Armed with parliamentary approval for cross-border military action, Egyptian President Abdel Fattah al-Sisi has full authority to intervene in neighboring Libya, a prospect that could lead to a conventional military confrontation between regional rivals Egypt and Turkey, which back opposing sides in Libya's proxy war.
Strategic planning in Ankara focuses on a three factors: Egypt’s ground, air, naval and proxy capabilities, its actual willingness for intervention and the international context.
Ankara believes Egypt’s land forces are too weak for a large-scale ground operation and security sources interviewed by Al-Monitor unanimously dismiss the prospect. Egypt’s shortcomings in the fight against the Islamic State in the Sinai Peninsula, Ankara reckons, show that its land forces lack much capacity in low-intensity conflicts as well. Another prevailing view is that the Egyptian army is haunted by a “strategic trauma” around foreign ventures after its failed intervention in Yemen in the 1960s, often referred to as “Egypt’s Vietnam.” In sum, Ankara seems to confidently rule out a comprehensive ground operation by Egypt in Libya.
The lessons from the Arab-Israeli wars in 1967 and 1973 and military trends since the 1990-1991 Gulf War show that any large-scale military operation in a terrain with vast deserts like Libya would need a certain degree of air superiority and close air support. Hence, Ankara is preoccupied with whether Egypt will receive open or covert air support from the United Arab Emirates, its chief ally in Libya, and Russia.
Security problems in Sinai and rows with neighbors may be weighing on Cairo, but a limited Egyptian-Emirati air campaign is possible to stop the Turkish-backed Tripoli forces from taking the strategically crucial coastal city of Sirte and Libya’s largest air base, al-Jufra.
The attack on the Turkish-controlled al-Watiya airbase in early July was arguably a prelude to a struggle for airspace dominance in Libya.
Turkish air operations in an offensive to seize Sirte and al-Jufra, which Ankara and its allies have declared as their next targets, could theoretically unfold on three main legs. The first would be the deployment of warplanes in Libya or in a third country such as Malta, from which the jets could reach Libya without air refueling, to provide close air support to ground forces. The second would be the use of air defense systems, including surface-to-air missiles, and electronic warfare means to prevent opposing forces from accessing the route of the offensive. The third would focus on securing aerial and naval logistical corridors between Turkey and Libya. Likewise, those three areas would be the main targets of Egyptian and Emirati air forces.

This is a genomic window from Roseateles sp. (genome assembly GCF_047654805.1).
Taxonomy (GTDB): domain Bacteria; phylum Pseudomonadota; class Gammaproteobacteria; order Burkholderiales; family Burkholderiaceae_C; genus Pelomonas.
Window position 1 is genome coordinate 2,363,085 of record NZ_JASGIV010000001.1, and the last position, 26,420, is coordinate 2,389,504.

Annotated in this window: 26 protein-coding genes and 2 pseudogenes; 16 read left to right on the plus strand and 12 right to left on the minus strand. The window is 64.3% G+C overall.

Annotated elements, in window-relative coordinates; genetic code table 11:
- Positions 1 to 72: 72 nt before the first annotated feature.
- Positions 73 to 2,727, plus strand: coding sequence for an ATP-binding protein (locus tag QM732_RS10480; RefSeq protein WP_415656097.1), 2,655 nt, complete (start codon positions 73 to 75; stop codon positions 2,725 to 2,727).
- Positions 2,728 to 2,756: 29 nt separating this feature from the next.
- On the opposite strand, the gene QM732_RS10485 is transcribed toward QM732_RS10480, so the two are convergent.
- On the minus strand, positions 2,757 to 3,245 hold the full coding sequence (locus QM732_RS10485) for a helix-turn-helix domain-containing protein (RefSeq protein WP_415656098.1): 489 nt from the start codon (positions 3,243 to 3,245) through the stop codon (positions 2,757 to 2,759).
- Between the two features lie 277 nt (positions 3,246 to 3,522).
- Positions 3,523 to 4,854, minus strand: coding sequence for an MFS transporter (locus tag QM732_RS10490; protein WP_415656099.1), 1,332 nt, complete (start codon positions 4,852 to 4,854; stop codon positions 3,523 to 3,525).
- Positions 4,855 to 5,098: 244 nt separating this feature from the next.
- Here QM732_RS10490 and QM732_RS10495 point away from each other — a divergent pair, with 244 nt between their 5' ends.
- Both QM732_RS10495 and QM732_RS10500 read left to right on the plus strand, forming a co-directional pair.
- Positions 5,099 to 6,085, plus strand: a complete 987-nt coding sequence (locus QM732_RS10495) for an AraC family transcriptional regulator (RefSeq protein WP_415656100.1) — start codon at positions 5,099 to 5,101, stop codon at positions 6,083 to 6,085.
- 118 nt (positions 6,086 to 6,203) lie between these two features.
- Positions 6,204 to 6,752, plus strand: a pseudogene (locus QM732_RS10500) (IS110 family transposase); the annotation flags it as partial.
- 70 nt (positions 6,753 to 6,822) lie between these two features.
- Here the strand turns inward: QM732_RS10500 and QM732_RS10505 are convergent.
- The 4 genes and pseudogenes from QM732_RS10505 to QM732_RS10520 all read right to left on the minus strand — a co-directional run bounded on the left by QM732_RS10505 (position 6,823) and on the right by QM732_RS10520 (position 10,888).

Judging by the attack on al-Watiya, Ankara sees a strong likelihood that Emirati jets would try to prevent an offensive on Sirte, backed by Egyptian logistical support and Russian airspace control.
Military databases indicate that the UAE has about 160 fighter jets and multi-role warplanes, mainly US-made F-16Es and F16F Block-60s, but also French-made Mirage jets. According to open-source intelligence, the UAE has stationed Mirage jets at Egypt’s Sidi Barrani base, not far from the Libyan border, and reinforced the al-Khadim base in eastern Libya with hangars and infrastructure suitable for sophisticated jets. Less advanced aircraft such as AT-802 light attack planes and Chinese-made Wing Loong drones have been deployed at the base so far, probably because of operational risks and the lesser harm to bear if they are shot down, both financially and in terms of media impact.
The use of al-Khadim and Egyptian bases would provide a significant sortie advantage to Emirati aircraft even if Egypt’s air force is not actively involved in combat. Such an advantage could turn up pressure on the Turkish-backed Tripoli forces and facilitate deep-strike attacks on Tripoli, which apparently lacks a proper air defense. Of note, the Emirati air force possesses the smart, long-range ammunition required for such missions.